New Berlin -- Milwaukee County Transit System buses that take inner city riders to jobs in the suburbs are back, and local officials want everybody to know it.
The two JobLines serve businesses in New Berlin and Menomonee Falls. A press conference was held last week to christen the lines, known before as routes 6 and 61, as the new JobLines to reflect its role in bringing people who want to work to jobs. The route to New Berlin has been going about two years and the one to Menomonee Falls for nearly that long.
The New Berlin route provided 200 rides per day in September. The route goes from Port Washington Road and Capitol Drive to BuySeasons, 5915 S Moorland Road, in New Berlin, stopping at various businesses in between.
The full route to BuySeasons that needs hundreds of seasonal workers takes an hour and 13 minutes.
While anyone can ride the JobLines, the name reflects the vast majority of riders who use them to get to jobs, said Brendan Conway, chief transit system marketing and communications officer. The 200 rides in September for the New Berlin line could boil down to 25 riders who ride the bus back and forth to work every day. The actual number of people riding the bus could be higher because some workers might get dropped off at work and take the bus home, he said.
Also, the number of riders fluctuates. Total rides for last September was 250 and for October was 450. The October total for this year is not available.
In any case, officials and employers looking for workers want to increase the number of riders by letting more people know that the job buses are back. A shuttle ran along Moorland Road, but it has been absent for many years, Conway said.
Businesses say they need the workers the JobLines bring. Michael Crowley, Waukesha County Board supervisor and vice president of Midland Plastics in New Berlin, said his firm just expanded and it has 15 job openings.
"Word needs to get out to businesses as well as people seeking jobs that there are jobs in Waukesha County," he said.
The New Berlin JobLines bus passes more than 130 businesses that have jobs to fill, both skilled and unskilled, he said.
Businesses can use
While businesses can use information about the JobLines availability in their employment ads, they also can use it to advantage at a job fair in Milwaukee County, an idea that developed at last week's press conference, said Crowley who supports the concept.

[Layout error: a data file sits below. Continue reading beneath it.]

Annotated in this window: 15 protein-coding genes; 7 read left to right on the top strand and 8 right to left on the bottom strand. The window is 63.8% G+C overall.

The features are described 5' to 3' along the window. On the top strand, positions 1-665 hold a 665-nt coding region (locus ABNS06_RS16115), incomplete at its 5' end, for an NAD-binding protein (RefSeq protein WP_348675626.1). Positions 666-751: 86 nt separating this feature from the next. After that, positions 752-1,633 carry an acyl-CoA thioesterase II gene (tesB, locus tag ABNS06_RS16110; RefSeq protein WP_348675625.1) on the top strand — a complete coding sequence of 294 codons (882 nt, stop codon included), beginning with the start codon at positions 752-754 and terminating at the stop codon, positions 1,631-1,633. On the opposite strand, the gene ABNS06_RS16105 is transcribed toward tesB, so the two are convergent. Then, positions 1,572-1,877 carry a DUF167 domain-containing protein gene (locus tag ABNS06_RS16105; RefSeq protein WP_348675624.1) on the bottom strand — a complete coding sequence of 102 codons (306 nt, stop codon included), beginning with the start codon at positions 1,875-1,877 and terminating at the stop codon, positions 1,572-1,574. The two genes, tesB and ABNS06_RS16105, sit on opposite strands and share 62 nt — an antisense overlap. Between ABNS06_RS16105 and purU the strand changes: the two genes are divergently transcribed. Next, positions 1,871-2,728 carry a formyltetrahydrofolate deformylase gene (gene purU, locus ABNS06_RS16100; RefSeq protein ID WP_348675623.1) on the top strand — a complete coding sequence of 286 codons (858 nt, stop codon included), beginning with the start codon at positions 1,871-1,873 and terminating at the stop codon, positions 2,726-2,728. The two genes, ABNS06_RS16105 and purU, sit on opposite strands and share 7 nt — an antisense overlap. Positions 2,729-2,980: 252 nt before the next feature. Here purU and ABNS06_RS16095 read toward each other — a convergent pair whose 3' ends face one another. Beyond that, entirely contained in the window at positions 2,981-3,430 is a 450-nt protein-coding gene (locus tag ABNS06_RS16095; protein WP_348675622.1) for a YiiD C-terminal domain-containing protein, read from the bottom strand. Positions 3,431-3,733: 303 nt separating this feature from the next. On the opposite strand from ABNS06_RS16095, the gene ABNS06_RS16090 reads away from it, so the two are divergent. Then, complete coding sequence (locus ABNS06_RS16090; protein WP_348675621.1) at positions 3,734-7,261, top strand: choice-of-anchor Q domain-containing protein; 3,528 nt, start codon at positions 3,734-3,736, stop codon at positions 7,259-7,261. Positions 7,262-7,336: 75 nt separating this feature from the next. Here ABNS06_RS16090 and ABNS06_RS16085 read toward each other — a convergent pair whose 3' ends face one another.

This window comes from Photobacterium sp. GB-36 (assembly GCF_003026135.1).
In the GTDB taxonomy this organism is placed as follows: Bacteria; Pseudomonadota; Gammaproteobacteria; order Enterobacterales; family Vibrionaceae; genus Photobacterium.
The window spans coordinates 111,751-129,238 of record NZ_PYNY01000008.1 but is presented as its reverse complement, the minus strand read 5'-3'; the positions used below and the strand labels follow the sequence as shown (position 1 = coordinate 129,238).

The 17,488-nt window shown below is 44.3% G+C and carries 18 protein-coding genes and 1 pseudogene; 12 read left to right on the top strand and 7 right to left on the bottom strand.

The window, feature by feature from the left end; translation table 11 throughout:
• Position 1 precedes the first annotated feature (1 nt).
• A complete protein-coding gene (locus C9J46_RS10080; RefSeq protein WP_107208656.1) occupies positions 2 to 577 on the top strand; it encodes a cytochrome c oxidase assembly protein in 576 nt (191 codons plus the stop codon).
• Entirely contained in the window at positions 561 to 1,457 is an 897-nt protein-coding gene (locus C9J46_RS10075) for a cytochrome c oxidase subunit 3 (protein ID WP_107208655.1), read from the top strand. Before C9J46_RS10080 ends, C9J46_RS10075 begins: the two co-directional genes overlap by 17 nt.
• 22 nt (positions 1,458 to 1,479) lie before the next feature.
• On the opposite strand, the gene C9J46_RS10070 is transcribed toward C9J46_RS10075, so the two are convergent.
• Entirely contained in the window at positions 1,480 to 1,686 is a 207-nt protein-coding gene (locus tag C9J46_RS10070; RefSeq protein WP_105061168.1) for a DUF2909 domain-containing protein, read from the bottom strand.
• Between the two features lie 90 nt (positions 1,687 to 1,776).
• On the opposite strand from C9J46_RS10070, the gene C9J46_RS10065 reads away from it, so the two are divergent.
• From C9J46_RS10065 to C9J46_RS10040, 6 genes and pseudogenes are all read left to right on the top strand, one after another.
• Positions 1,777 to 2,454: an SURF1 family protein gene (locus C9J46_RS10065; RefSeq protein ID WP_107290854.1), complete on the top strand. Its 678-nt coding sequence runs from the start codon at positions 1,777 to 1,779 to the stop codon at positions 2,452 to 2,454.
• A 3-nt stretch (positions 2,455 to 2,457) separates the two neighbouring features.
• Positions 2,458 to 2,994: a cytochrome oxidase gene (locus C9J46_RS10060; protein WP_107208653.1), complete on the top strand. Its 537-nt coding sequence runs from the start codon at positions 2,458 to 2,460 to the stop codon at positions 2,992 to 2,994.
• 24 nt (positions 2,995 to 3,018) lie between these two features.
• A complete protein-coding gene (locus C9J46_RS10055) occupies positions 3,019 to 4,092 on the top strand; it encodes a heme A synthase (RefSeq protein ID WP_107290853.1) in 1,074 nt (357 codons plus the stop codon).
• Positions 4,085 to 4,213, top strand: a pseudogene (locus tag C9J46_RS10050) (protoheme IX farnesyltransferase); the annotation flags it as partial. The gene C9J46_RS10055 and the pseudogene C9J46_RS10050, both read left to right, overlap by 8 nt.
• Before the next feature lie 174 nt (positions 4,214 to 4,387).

"It would give applicants the opportunity to apply and be made aware of jobs along the route," Crowley said.
The job fair idea came about in a conversation he had with Milwaukee County Executive Chris Abele, Crowley said. He advocated for transportation linking people in the inner city looking for jobs with opportunities in Waukesha County during the more than five years he was president of the former New Berlin Economic Development Corporation, he said.
Where it goes
After starting at Port Washington Road and Capitol Drive, the JobLines New Berlin route travels west on Capitol to Mayfair Road where it turns south on its way to Blue Mound Road. It goes west on Blue Mound to Moorland Road where it turns south ending at Small Road, where Buy Seasons is located.
On the way, it passes FedEx. Even though it's 57 minutes from the starting point, a FedEx employee who is a single mother, said the route has been a Godsend. It is an affordable way for her to get to her family-supporting job, she said at the press conference.
The fare is $2.25 each way or $1.75 on the system's smart card known as MCARD. Seven-day passes are $17.50 and 31-day passes are $64. Both allow unlimited rides.
The cost to run the New Berlin JobLines is $590,000 annually, paid by the state of Wisconsin through a settlement of a lawsuit, Conway said. The Black Health Coalition and the Milwaukee Inner City Congregations Allied for Hope sued the state over the Zoo Interchange, saying that there was not enough provision for mass transit going out to jobs in Waukesha County. The Menomonee Falls route also is funded by the settlement.